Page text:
June –July 2012;  Yangon, Myanmar

Dear Tonya,

Thanks for letting me stay at your house in Yangon.  What a nice place to hang your hat!  Just would have been better with you there…my bad on timing.  Moe, her daughters and the 26 rabbits were amazing!  Yangon was such an interesting city—enjoyed Shwedegon temple, Aung San Suu Kyi’s house and that chilled out bar Signatures.

My first impressions of Myanmar—kind of like Cuba with the dual currencies and heavy feeling of rules, kind of like Cambodia with the temples, kind of like India with the cuisine and fixing of everything and reusing resources…kind of like Manila in the Philippines with the heavy industrial city center…a wee bit like Bali with their seamless spiritual connection between religion and culture…and a bit like Thailand with the ease and gentleness of the smiles on the people—Thailand the land of smiles?  555!  Me thinks Myanmar is the land of REAL smiles!  Myanmar is the country I have seen in my Asian travels to host the people who live closest to the earth and the most spiritual.  Could it be because they were locked away from 21st C. amenities for that while?

If I had to give Myanmar one ‘color’, it would be gold—they really like their shiny gold burnished everywhere in that country—gold rings with BIG rubies, golden temples (holy shiny Shwedegon Batman!), golden Buddhas….so shiny!   If Myanmar had a ‘bird’, it would be the black crow—I know their reputation is a smart bird and all, but I find them annoying and ominous.  They were squawking and screaming everywhere, following me everywhere I went.  (Bangkok/Thailand’s bird would be the pigeon by the way).  And if I had to give Myanmar one ‘word’, it would be nearly.  They love using them that word for nearly everything!  Nearly there, nearly time, nearly finished, nearly lunch, nearly, nearly, nearly!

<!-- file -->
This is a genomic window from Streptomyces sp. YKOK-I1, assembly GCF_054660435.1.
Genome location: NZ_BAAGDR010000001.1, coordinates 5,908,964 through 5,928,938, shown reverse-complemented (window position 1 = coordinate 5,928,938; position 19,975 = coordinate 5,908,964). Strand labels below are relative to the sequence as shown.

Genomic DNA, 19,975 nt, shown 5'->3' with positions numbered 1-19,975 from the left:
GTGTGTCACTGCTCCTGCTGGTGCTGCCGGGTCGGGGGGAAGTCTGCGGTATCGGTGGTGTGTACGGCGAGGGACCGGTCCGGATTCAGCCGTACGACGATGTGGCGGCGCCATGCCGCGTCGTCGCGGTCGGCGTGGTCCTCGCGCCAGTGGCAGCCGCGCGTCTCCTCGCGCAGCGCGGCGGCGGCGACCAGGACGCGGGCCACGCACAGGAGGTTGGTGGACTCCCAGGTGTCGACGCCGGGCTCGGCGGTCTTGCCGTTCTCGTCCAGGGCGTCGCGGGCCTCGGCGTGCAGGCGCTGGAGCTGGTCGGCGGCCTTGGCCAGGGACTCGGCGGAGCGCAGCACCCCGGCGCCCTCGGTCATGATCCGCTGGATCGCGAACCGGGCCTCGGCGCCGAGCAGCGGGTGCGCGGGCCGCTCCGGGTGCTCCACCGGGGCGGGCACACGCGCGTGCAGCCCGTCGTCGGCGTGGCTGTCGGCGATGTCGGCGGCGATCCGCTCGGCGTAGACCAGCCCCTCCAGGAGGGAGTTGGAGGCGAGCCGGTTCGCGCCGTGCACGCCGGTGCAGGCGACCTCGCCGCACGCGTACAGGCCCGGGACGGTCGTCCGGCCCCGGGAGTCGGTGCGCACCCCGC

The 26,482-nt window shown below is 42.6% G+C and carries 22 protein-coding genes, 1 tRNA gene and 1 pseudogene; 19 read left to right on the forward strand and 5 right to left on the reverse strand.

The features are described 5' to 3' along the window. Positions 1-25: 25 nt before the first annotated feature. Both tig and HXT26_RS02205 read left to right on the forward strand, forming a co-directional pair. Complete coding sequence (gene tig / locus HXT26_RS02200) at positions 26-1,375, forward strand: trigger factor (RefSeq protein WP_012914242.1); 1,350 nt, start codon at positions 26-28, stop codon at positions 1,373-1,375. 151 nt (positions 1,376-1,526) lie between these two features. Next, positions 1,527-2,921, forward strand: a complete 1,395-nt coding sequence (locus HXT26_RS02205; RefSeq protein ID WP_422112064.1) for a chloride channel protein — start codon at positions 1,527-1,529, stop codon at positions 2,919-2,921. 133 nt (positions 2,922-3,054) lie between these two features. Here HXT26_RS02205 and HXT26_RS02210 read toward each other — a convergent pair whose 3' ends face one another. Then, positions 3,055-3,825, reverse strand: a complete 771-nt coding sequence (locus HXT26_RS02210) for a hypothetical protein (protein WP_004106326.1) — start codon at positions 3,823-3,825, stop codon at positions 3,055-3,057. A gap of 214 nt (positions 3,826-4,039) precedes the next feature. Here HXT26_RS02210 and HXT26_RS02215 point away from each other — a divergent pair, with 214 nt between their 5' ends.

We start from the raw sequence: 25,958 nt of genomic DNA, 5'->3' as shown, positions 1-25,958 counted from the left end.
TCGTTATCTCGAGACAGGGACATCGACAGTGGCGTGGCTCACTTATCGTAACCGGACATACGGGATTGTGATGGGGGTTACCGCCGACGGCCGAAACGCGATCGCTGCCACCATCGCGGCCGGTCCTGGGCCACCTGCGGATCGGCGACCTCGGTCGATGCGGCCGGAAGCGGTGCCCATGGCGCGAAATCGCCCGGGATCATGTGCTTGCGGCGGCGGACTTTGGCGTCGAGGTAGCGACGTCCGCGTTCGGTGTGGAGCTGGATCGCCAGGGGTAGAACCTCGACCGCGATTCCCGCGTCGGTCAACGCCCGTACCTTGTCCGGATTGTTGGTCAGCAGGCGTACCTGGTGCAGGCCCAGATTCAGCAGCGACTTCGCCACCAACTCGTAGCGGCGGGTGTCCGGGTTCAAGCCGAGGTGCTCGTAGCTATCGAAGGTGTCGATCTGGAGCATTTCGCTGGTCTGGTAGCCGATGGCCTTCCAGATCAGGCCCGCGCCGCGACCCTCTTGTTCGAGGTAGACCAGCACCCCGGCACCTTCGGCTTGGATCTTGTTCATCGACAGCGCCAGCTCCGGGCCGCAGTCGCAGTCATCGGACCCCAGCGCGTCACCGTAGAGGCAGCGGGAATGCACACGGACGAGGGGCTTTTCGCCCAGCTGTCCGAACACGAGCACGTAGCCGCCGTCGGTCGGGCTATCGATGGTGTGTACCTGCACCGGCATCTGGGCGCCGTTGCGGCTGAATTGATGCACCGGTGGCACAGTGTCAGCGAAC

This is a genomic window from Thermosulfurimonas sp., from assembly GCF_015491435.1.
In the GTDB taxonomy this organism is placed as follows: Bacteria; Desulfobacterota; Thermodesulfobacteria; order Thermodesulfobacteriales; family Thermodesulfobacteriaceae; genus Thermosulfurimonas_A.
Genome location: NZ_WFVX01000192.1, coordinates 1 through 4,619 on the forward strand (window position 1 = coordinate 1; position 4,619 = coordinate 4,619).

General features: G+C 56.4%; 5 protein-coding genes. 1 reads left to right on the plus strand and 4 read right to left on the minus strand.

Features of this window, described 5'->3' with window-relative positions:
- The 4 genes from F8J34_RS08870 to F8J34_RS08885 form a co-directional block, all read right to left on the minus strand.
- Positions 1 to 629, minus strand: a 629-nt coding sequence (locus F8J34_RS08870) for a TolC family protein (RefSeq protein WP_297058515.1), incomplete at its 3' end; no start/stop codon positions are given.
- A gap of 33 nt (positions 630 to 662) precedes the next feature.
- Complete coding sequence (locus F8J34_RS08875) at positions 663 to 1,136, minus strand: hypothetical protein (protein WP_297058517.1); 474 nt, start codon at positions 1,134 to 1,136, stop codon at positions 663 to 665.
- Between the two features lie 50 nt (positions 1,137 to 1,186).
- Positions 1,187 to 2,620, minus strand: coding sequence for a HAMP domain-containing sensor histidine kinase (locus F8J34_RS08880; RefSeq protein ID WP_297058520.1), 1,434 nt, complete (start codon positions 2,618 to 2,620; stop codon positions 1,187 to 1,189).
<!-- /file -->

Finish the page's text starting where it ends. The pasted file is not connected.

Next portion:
When I was in Yangon, I saw two things that Myanmar is really doing well.  First, they all share water and don’t constantly need plastic water bottles.  The people actually share a cup or refill their vessels.  Second, Yangon is not super dependent on Styrofoam like other countries.  They use their stacking lunch food tins.

As tourists are starting to swarm into Myanmar, it would be great to see that country not give in to the environmental disasters of plastic and Styrofoam.

All good, thanks again pal.  Miss you and see you soon.



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